Len Joy lives in Evanston, Illinois. His short fiction has appeared in FWRICTION: Review, The Journal of Compressed Creative Arts, Johnny America, Specter Magazine, Washington Pastime, Hobart, Annalemma, and Pindeldyboz. He is a competitive age-group triathlete. In June 2012 he completed his first (and probably only) Ironman at Coeur d’Alene, Idaho.
Len, in the beginning chapters of American Past Time excerpted here, Dancer Stonemason appears to live out a baseball player’s dream: pitching a perfect game in front of his family and carried off a hero on the day he gets called up to the Big Leagues by the St. Louis Cardinals, the team he’d followed as a boy. But the duration of game precludes the call up. Still, “No matter what else happened they would always have that game. That moment. And Doc was right. He was young. He’d get another chance.” With a growing family and money beginning to get a little tight, the words seem ominous. Can you give readers a hint of what’s to come?
If Dancer had come out after three innings, as they had planned, his whole life would have played out differently. The doctor is not always right. Sometimes you only get one shot.
The story takes place in the 50s, when life in America was considered by many to be a simpler, if not idyllic time. The Middle America depicted here is one-stoplight towns with a Main Street, post office, Tastee-Freeze, Dabney’s Esso Station, and the like. How did you decide to set the story where you did in terms of time and place? Were there any literary or creative works that inspired your writing? Any related to baseball?
The novel actually has a twenty year arc and it covers probably the most tumultuous decades of the post-war era. The civil rights movement, the space program, and finally the war in Viet Nam are all part of the environment in which the novel plays out. But that is just a backdrop. American Past Time is about what happens to a man and his family after the cheering stops. It’s a story about youth and pursuing dreams. And it’s about love and loss and trying to survive.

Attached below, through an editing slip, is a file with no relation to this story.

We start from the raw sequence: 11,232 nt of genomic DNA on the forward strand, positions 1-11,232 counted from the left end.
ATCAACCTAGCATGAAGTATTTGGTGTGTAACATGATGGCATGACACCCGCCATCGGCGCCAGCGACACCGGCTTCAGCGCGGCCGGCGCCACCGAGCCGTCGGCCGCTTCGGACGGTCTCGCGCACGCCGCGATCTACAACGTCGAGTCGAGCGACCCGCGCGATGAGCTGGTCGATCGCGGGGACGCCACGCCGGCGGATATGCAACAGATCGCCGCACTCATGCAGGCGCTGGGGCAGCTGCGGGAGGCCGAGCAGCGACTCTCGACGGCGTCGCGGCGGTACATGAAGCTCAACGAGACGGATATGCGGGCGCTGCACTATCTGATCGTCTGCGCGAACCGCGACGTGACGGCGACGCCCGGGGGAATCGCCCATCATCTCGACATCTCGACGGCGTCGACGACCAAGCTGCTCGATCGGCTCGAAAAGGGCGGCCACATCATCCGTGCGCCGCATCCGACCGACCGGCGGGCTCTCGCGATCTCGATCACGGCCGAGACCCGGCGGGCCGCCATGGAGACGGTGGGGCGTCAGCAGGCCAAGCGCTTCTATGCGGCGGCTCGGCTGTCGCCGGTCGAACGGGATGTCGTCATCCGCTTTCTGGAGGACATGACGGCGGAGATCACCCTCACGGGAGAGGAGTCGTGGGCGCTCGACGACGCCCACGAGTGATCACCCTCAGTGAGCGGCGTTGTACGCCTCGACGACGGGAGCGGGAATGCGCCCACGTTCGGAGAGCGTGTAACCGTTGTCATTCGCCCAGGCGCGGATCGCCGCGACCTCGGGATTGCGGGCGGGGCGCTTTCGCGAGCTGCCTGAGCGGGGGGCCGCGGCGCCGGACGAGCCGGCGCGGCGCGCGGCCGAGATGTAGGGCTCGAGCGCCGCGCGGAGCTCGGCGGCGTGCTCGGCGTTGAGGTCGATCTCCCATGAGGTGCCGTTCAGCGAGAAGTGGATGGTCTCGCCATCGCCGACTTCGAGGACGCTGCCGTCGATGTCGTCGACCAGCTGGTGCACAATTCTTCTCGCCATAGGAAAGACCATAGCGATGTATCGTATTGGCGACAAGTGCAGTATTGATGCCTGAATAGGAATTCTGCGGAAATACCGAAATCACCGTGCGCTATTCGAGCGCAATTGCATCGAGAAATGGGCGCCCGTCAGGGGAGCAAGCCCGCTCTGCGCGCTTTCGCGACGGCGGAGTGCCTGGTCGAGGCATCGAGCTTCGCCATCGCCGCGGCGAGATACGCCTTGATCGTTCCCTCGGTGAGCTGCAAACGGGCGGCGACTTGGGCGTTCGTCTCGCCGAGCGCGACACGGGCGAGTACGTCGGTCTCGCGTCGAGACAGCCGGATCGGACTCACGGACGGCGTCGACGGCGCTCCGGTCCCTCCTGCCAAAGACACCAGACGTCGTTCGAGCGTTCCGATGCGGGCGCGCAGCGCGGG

In terms of literary inspiration, I appreciate Hemingway and Raymond Carver for their spare writing style. I like simplicity. In terms of subject matter, I’m drawn to novels with small town, blue-collar settings like Richard Russo’s “Empire Falls,” or Tawni O’Dell’s, “Back Roads.” My alltime favorite is Larry McMurtry’s, “The Last Picture Show.” I loved the book and I’ve watched the film version a dozen times, but that may have something to do with Cybil Shepherd.
The novel’s title as well as the protagonist’s name is quite provocative. American Past Time a clever play on words (double-entendre?) concerning not only the sport of baseball but also a by-gone period in American history. Then there’s Dancer Stonemason, a character whose name embodies two very disparate professions or avocations, one known as delicate and artistic, the other for strength and fortitude. How did the title and Dancer’s name arise?
A couple years ago (when I thought I had almost finished the novel) I attended the New York State Summer Writers Workshop at Skidmore College and I had Joe O’Neill (“Netherland”) as a workshop leader. The group critiqued this excerpt and one of Joe’s comments was that this seemed to be a “quintessentially American story.” That stuck with me and I thought American should be in the title. The story has a baseball component, but baseball action is probably less than five percent of the novel. I didn’t want to run from the baseball aspect because I think it is important, but I wanted potential readers to understand that this was not a baseball novel. I wanted the title, “American Past Time” to work in just the way that you described it. So I’m pleased with your interpretation.